Each day, 1.8 billion photos are uploaded to the internet, and the average person spends 1.72 hours on social media (via Adweek)—not to mention all of that time spent capturing, editing, and filtering the perfect picture. In 2004, Mark Zuckerberg founded Facebook “to give people the power to share and make the world more open and connected.” In 2006, Twitter launched with a mission “to give everyone the power to create and share ideas and information instantly, without barriers.”

Ironically, social media was founded on the principles of connection, yet it remains one of of the greatest sources of disconnection in our modern culture.


Four years ago, I began my pursuit as a “blogger babe.” I packed my bags at age 18 and moved to Los Angeles for a fashion PR internship in West Hollywood. I had a suitcase, a camera, and a heart full of passion.  It was this summer that I fell in love with snapping photos for my blog between lunch breaks, styling my food for 10 minutes before I could even take a first bite, and spending hours organizing little vignettes of products on my dresser. I fell in love with the “art of social storytelling,” and began my blog and my instagram, @livinlikelarz.

The hustle began and never stopped. I sent nearly 20 emails a day in hopes for a response. I acquired two new internships for Hood by Air and Sincerely Jules, where I spent most of my time in front of a spreadsheet, running around LA delivering packages, or folding numerous objects for the next orders. I worked 14 hour days, buying clothes to shoot for my blog, only to be returned after a “style shoot.” I began to craft a perfect story, with new daily #OOTDs, perfectly crafted lattes, and high fashion parties on Sunset Boulevard.

Four years later, I “made it.”

I skipped my second week of school at Vanderbilt University to attend New York Fashion Week, where I began sharing my stories to millions of followers on the Lookbook.nu. I had mastered the art of “social storytelling.” But something didn’t feel right. I realized I was only telling #HALFTHESTORY.

It was 80 degrees and I was running from the Betsey Johnson show to the AOL Headquarters in a double denim outfit. I had a front row spot at DVF’s Build Series, and I had 15 minutes to make it on time before the show went live. I got lost on the subway, and wound up running 8 blocks in my denim outfit, wiping sweat down my face. I face planted, broke my phone, and eagerly raced into the office. Later that day I proceeded to post one of my #glam street style photos from an Elle photographer and proceeded to create an image of “perfection.”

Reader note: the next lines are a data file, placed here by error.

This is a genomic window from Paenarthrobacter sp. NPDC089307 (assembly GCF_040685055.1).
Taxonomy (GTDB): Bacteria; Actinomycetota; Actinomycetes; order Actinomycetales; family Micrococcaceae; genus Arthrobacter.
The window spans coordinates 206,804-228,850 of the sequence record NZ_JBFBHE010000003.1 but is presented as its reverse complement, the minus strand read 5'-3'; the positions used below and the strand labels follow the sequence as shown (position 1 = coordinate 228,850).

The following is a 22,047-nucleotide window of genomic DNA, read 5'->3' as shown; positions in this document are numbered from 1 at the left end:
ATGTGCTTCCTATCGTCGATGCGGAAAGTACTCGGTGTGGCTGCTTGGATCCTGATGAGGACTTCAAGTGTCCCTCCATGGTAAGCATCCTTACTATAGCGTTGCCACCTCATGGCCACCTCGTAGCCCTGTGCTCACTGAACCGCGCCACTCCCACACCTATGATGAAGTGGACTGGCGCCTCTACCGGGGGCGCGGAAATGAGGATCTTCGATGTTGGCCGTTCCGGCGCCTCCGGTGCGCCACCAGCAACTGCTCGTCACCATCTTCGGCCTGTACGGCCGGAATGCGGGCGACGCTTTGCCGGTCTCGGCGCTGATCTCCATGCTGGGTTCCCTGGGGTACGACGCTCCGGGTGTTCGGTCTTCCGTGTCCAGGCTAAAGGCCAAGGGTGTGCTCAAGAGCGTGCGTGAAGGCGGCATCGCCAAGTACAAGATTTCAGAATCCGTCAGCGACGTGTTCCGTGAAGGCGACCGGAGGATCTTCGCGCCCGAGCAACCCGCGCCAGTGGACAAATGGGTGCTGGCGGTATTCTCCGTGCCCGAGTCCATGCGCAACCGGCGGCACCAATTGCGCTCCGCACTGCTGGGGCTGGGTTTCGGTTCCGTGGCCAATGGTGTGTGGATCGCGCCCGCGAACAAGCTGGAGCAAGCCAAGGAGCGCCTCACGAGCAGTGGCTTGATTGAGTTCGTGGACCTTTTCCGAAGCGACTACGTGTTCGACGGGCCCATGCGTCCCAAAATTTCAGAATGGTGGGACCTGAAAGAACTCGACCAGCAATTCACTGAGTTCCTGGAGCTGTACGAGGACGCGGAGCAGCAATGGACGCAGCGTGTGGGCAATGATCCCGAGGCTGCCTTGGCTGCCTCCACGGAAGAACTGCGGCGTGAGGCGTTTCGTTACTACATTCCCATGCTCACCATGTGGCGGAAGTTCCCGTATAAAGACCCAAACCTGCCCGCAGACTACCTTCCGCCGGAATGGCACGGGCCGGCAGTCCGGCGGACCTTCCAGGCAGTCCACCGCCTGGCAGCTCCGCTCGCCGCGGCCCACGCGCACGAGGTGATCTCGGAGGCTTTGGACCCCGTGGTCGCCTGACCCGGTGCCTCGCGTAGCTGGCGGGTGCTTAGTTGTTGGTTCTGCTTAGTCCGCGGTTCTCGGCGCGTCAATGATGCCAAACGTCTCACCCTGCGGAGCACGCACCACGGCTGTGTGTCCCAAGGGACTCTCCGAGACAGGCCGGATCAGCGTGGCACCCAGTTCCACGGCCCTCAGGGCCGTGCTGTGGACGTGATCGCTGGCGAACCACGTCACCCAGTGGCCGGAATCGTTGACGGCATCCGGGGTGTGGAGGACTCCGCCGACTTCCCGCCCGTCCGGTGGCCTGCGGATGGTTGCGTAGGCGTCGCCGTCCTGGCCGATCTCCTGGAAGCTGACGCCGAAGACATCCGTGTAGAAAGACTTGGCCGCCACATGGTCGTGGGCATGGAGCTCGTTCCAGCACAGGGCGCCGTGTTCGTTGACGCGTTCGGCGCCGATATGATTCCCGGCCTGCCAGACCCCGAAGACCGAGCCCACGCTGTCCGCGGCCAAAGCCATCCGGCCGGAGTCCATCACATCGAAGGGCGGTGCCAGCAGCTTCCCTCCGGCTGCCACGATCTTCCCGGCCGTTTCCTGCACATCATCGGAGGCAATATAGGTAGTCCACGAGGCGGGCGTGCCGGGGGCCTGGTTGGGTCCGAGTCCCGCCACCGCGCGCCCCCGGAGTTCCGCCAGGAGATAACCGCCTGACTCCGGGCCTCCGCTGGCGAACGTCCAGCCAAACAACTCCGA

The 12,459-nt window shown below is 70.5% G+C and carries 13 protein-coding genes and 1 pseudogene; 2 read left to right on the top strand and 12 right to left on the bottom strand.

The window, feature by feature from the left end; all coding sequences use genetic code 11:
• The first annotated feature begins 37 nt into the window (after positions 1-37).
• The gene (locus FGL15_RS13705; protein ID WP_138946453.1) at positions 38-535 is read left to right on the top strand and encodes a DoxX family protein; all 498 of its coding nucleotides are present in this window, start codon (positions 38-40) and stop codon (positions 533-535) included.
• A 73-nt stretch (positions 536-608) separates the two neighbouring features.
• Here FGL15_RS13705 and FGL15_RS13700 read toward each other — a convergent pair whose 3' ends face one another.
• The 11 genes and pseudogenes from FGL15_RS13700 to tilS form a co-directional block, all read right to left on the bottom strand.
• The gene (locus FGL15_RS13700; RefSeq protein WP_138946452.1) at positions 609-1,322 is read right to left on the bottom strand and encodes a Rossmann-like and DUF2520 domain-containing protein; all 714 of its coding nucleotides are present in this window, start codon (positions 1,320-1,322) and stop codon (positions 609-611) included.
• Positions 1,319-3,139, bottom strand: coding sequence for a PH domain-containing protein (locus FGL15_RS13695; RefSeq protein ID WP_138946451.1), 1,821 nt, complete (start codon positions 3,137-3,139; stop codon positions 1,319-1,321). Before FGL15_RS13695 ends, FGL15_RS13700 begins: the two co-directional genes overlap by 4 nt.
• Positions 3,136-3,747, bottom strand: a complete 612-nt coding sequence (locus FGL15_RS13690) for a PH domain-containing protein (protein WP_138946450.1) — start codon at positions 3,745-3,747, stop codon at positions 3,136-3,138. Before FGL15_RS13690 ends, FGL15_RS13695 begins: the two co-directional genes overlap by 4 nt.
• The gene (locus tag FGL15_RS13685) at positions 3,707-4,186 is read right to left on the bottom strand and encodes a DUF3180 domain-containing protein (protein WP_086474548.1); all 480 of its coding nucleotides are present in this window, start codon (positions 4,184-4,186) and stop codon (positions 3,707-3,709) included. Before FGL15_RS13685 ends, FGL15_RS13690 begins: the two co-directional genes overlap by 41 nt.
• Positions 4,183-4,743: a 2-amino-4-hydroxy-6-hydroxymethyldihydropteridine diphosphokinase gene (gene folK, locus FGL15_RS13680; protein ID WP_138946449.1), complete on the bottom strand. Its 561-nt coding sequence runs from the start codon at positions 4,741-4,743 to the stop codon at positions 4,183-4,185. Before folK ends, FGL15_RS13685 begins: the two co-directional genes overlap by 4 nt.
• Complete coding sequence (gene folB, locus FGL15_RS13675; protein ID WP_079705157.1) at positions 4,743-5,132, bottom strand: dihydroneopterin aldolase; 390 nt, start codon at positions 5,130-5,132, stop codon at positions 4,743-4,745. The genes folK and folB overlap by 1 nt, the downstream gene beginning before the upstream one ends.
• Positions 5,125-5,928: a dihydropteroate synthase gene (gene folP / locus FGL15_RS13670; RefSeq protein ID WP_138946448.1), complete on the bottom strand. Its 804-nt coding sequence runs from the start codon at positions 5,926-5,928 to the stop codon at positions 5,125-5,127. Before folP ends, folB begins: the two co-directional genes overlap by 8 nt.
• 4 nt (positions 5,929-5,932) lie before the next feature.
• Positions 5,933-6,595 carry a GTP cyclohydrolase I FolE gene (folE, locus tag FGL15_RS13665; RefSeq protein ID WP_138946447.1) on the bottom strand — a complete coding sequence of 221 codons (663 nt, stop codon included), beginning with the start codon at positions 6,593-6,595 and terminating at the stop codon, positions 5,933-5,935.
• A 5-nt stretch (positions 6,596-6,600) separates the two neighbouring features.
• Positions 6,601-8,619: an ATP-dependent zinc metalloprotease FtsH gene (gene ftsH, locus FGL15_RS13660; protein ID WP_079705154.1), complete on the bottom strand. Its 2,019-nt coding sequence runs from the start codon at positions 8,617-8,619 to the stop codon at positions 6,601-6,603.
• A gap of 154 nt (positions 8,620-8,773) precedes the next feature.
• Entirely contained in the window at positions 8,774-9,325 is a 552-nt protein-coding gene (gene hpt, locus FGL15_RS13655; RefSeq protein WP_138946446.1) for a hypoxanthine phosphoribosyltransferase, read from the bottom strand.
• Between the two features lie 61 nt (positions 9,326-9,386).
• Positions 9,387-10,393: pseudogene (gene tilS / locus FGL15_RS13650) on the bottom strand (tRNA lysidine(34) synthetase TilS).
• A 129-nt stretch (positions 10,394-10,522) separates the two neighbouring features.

I was crafting the story I wanted to tell, but this was only #HALFTHESTORY.  Nobody could see the anxiety that raced through my blood as I raced from show to show. The sleepless nights that I spent writing papers for my courses, or the times when I felt run down and could barely get up in the morning. This was the other #HALFTHESTORY, a story that we all experience, but are afraid to share.


As bloggers, we are artists. We make the simple things look beautiful; every meal is a perfectly styled masterpiece, every day is an #OOTD, and every fashion week is another experience of art, fashion, and after parties. Our followers eagerly await our next carefully curated instagram or blog post, aspiring to live the idealistic lifestyles we lead.

In the midst of all of the talk about whether “social media” was good, bad, or inauthentic, I realized that it is art. In essence, art is inspired by reality, however, it is not reality in itself. Social media is criticized for its “superficial fashion bloggers” and the unattainable strive for perfection, but it is not a bad thing. But it is only #HALFTHESTORY.

For artists, it is important to remain authentic and relatable, to take a moment to share your #HALFTHESTORY, whether that is your success story, a dream, an aspiration, or the truth behind the “glam and glory” of fashion. It’s a moment to pause and inform your readers of the reality of your every-day life, so that you can connect on a human level rather than an artificial front. I truly believe that as bloggers the biggest challenge is to balance high quality content with authenticity. Without knowing it, our curated lifestyles have a strong enough power to inspire as we do to destruct. With social media at our finger-tips, dreams may seem so far fetched andunattainable, however, it’s the daily struggles, triumphs, and learning experiences that bring us closer to our goals.


As a response to the ongoing conversation about whether social media is “good or bad,”  I have designed a social media project, #HALFTHESTORY, which inspires individuals to use the platform as a means to connect, rather than disconnect.

In a world driven by instant success and social media, we have the opportunity to carefully craft our identities through the images that we share on our social channels.

In a world driven by instant success, we tend to hide behind our perfectly curated social media identities and an unrealistic perception of reality.

There’s nothing wrong with finding that beautiful little square in the turmoil that accompanies life, but all those perfect squares are only #HALFTHESTORY. The #HALFTHESTORY Project is changing the meaning of vulnerability. You don’t have to tell a sob story to connect on a human level. You can share a passion, dream, or desire to make it happen. Our goal is to provide a platform that allows men and women from all walks of life to share a part of their story that isn’t revealed through their social channels. #HALFTHESTORY does not focus on weakness or insecurity, but rather, is a celebration of individuality, intellect, and passion. We aim to shed light on hidden human talents, ideas, and beliefs that create TRUE connection.


Join us in our mission to share your #HALFTHESTORY by entering our instagram campaign. Directions may be seen in the images below, or on the website here.